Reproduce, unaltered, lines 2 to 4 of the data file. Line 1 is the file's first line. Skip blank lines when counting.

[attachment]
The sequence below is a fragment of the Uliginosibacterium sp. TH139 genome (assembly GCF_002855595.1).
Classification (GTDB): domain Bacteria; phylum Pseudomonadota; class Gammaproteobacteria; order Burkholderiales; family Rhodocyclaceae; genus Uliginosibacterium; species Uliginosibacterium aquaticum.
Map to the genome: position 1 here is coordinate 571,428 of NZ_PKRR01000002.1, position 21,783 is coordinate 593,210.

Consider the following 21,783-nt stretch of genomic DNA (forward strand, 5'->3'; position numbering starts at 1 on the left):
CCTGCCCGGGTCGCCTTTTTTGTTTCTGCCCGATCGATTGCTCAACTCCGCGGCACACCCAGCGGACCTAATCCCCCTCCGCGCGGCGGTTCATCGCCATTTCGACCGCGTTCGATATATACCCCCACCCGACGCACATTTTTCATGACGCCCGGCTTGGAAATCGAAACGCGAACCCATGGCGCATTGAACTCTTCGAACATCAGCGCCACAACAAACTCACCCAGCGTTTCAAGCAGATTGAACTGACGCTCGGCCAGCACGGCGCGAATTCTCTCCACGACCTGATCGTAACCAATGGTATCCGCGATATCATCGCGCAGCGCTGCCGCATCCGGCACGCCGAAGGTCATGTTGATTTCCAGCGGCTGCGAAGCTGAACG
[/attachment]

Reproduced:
Classification (GTDB): domain Bacteria; phylum Pseudomonadota; class Gammaproteobacteria; order Burkholderiales; family Rhodocyclaceae; genus Uliginosibacterium; species Uliginosibacterium aquaticum.
Map to the genome: position 1 here is coordinate 571,428 of NZ_PKRR01000002.1, position 21,783 is coordinate 593,210.

Consider the following 21,783-nt stretch of genomic DNA (forward strand, 5'->3'; position numbering starts at 1 on the left):